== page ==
Tom Henson is a senior consultant with Infinity Financial Solutions and one of KL's most sought after financial planners. Married with a young son Tom enjoys family life and is an ace on the golf course.
Picture the scene: a bonneted matron with a severe expression and drab clothing stands next to a portly, pompous-looking man suited and booted in a blue tunic and Napoleonic style hat and brandishing a silver staff. His grandeur and evidently well-fed belly contrast starkly with the scruffy and ravenous appearance of the rows of under-nourished boys in front of him, dressed in rags and sat before their empty bowls. A bedraggled, hungry-looking boy approaches this formidable pair proffering his tin bowl and, voice wavering, asks for more. The man is outraged. “WHAT?... MORE?” he bellows as the boy realises his mistake in being so bold, drops his bowl and takes flight. After a chase around the room the terrified escapee is caught, delivered to the incensed man and dragged away by the ear to receive his punishment.
I’m sure many of you will recognise this scene from the 1960s musical, Oliver, a firm family favourite in our house which follows the plight of the unfortunate orphan boy. The film got me thinking about the orphans of the financial world—a phenomenon which is particularly common among expatriates.
If the phrase is unfamiliar to you, an orphaned investor is one that has, for one reason or another, become detached from the financial adviser who originally set up their savings or investment plan. They may be estranged because they have lost faith with the advice that they were given or because they are disappointed with the returns they are seeing, or they may have lost contact entirely if their adviser has moved company or left the country.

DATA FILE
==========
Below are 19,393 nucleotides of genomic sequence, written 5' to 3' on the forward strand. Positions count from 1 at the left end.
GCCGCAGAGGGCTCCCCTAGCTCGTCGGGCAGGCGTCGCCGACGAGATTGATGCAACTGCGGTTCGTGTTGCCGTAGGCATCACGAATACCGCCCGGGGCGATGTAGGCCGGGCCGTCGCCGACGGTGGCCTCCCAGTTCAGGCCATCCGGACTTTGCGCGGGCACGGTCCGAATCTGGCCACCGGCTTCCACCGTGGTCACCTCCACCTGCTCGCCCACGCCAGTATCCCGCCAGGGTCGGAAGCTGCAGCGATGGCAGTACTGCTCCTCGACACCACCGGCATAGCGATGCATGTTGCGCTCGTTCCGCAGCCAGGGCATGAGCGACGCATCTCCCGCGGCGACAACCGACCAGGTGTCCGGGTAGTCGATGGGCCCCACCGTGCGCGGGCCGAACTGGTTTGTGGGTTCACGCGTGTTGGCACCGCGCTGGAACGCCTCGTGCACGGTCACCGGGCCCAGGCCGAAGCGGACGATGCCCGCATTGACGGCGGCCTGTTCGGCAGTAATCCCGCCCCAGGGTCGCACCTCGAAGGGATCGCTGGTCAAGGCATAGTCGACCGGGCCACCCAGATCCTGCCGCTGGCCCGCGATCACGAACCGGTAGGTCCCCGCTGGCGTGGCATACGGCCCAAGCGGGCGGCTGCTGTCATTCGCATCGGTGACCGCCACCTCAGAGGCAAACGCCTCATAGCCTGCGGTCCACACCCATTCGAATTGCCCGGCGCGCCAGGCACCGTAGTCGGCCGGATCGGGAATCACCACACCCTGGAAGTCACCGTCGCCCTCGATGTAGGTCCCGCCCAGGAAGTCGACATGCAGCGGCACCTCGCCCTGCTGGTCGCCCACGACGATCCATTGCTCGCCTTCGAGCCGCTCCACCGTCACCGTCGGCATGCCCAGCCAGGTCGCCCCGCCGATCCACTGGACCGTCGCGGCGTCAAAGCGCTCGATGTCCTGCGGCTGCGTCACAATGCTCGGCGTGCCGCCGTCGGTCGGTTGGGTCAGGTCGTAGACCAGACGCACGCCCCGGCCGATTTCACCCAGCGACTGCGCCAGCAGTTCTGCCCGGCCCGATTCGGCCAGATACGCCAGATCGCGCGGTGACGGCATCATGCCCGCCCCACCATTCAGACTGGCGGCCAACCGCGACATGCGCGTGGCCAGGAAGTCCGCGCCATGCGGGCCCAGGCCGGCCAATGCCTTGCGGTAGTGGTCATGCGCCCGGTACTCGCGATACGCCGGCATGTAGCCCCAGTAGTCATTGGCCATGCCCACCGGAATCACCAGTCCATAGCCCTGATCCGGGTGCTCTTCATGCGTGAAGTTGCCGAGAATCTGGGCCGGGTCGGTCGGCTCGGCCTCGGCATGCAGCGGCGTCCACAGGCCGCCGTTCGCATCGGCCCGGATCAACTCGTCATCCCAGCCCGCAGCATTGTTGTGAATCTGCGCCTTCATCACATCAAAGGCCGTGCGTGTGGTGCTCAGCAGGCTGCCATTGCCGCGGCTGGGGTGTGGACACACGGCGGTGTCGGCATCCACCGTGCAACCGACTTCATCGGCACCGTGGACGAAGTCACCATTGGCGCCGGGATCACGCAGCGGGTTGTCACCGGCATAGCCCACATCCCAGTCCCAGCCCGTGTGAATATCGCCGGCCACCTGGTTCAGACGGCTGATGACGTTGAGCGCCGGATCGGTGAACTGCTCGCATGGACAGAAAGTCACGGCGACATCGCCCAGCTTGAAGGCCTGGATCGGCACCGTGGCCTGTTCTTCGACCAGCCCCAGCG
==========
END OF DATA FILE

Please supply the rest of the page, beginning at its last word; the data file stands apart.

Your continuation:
Whatever the reason, the result is that the investor’s money is no longer being actively managed, the original investments are left in limbo and money is stagnating in poorly performing investments which no longer meet the original needs of the investor.
The fact is that ongoing portfolio management is vital to ensure that your investments are working hard for you to achieve your financial goals. A neglected portfolio is more than likely to lead to poor returns at best, and in the worst cases to losses.
If you have investments, it is worth regularly reviewing how they are being managed. If they are not then you may well be an orphaned investor without realising it.
If that is the case, action is required. Let’s not forget that your investments represent your future savings and wealth. Just as Oliver’s lack of nourishment leaves him hungry and wanting, so a failure to look after your investments could leave you failing to get decent returns and falling short of your investment goals. Let’s face it, you work hard enough for your money and when you have earned it, it is your money’s turn to work hard for you.
Oliver’s audacity in asking for more got him into trouble but his troubled story finally ends well when he finds his forever home with his kindly great uncle at the end of the film. If you want an equally happy ending for your orphaned investments, you need to demand more too. If you feel your investments are not receiving the attention they deserve, look at switching adviser or seek a second opinion on your investments and get your finances back on track.